Biloxi Blues explores the touching and comic transformation that boys experience as they enter manhood. This theme is reflected in the three lines of dramatic action: the conflict between Arnold and Toomey, Eugene’s quest for love, and his growth as a writer.
The conflict between Arnold and Toomey is a clash of wills and ideals. Toomey represents discipline, obedience, and self-sacrifice; Arnold is reason and individual integrity. Thematically, the two men represent opposing principles: physical versus intellectual strength, one’s animal versus one’s spiritual side, and the natural law of warfare versus the man-made law of the Talmud. Arnold explains his defiance to Toomey: “The army has its logic, I have my own.” They find a common ground in the final confrontation, where Toomey must accept his human weakness and Arnold his dutiful heroism. Both men see their fantasies fulfilled, and each is made complete by the triumph of the other. As extremes, Arnold and Toomey define a range of possibilities for American manhood. True manhood includes both ideals, and as the six soldiers experience the rite of passage called basic training, each finds his own identity as an adult.
Eugene, as the playwright’s mouthpiece and alter ego, provides a window through which the audience experiences this growth. In a sense, he is Everyman, and his journey to emotional maturity is therefore universal and accessible. It takes him from the sheltered virginity of his adolescence through the sham sexual prowess of his encounter with Rowena to the sincere idealism of his passion for Daisy and even beyond, to the more worldly voice of his later recollection. He learns that sex is only a small part of loving.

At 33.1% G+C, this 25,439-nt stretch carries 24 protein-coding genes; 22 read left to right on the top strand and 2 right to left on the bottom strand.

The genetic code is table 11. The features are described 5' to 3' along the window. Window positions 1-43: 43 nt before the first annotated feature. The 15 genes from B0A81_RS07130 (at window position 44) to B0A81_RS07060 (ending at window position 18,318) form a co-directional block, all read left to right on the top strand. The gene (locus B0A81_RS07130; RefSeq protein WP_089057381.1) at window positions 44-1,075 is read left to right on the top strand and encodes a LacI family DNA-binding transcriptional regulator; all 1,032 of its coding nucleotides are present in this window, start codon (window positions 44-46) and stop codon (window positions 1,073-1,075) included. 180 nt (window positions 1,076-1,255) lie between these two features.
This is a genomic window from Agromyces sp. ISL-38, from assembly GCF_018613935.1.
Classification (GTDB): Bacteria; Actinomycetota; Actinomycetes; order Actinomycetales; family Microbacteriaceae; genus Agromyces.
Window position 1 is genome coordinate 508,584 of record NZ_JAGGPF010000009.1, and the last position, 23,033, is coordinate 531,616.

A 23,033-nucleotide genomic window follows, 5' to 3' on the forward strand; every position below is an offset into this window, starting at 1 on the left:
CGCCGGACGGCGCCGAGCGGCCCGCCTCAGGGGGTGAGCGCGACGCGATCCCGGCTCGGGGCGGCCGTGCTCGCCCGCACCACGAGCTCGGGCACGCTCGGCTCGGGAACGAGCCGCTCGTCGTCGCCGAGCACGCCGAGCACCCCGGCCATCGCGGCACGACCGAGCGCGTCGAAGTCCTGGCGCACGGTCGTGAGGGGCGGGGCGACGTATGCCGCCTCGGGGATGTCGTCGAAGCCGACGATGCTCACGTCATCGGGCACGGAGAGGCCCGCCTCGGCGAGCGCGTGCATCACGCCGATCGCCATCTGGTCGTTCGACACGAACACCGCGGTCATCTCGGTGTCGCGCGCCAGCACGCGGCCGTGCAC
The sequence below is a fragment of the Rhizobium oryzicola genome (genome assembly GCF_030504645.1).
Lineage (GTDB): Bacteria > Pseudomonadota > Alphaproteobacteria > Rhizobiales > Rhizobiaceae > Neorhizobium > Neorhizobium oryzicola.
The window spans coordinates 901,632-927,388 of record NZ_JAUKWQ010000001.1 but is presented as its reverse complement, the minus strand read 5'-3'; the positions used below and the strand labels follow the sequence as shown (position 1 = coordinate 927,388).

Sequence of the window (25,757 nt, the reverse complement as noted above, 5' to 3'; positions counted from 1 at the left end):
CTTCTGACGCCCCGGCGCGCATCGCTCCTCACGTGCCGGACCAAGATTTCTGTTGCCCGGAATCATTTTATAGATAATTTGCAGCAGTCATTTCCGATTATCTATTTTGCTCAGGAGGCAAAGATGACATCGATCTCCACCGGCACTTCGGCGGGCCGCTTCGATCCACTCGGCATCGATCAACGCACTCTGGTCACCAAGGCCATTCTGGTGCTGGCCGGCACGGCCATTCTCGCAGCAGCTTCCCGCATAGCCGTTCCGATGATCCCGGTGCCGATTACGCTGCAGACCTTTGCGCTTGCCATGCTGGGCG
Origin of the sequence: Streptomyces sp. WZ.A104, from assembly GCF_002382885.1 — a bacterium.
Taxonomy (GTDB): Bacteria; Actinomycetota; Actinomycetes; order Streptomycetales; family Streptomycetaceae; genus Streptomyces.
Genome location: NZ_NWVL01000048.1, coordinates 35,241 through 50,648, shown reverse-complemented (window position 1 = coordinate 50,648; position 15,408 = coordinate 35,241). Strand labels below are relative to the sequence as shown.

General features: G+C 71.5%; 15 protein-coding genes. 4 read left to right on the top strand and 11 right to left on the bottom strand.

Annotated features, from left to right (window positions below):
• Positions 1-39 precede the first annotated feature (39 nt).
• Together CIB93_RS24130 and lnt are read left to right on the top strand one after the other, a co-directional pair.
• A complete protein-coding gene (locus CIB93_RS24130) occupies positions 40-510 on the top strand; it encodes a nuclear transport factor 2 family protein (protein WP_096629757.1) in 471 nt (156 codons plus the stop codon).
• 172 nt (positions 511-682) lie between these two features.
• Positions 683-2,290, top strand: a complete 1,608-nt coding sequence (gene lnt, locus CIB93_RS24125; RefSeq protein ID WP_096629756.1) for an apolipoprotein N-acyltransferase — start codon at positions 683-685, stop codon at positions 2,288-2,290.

Eugene’s identity as an aspiring writer defines not only his character but the structure of the play as well. The playgoer is automatically identified with the imagined reader of Eugene’s memoirs and is therefore privileged with secret knowledge. Eugene’s notebook not only figures in the action of the play but also represents his ability to withdraw into silent observation. At one point, he chastises himself for not speaking out against Wykowski’s anti-Semitism. For a writer, such withdrawal is a dangerous temptation. Eugene also learns, after alienating his friends with careless comments and unfounded suspicions, that words are powerful. “People believe whatever they read,” he says, signaling both a stage in his artistic maturity and a subliminal message from playwright to audience about the theatrical medium itself.
Prejudice and Anti-Semitism One of the most important themes in the play is prejudice. Many of the characters show prejudice toward other groups of people. Wykowski is the most obvious, openly expressing his derogatory feelings toward Jews and African-Americans. His prejudice toward Jews is more obvious as Jewish soldiers are in the company, providing Wykowski with an outlet for his feelings. By contrast, in the early 1940s, white and African-American soldiers were segregated, thus there are no African-American privates to incite racial slurs. A brief dialogue points out the segregation of the U.S. military as well as some of the feelings of the privates about it. When Hennesey claims to be ‘‘Half mick, half nigger,’’ Selridge protests, ‘‘You can't be colored. They wouldn't let you in with us.’’ Wykowski, on the other hand, rushes to this opportunity, ‘‘... I guessed it. It was something I couldn't put my finger on but I knew something was wrong with you.’’ Only then does Hennesey reveal that his statement was only a lie to find out Wykowski's true feelings.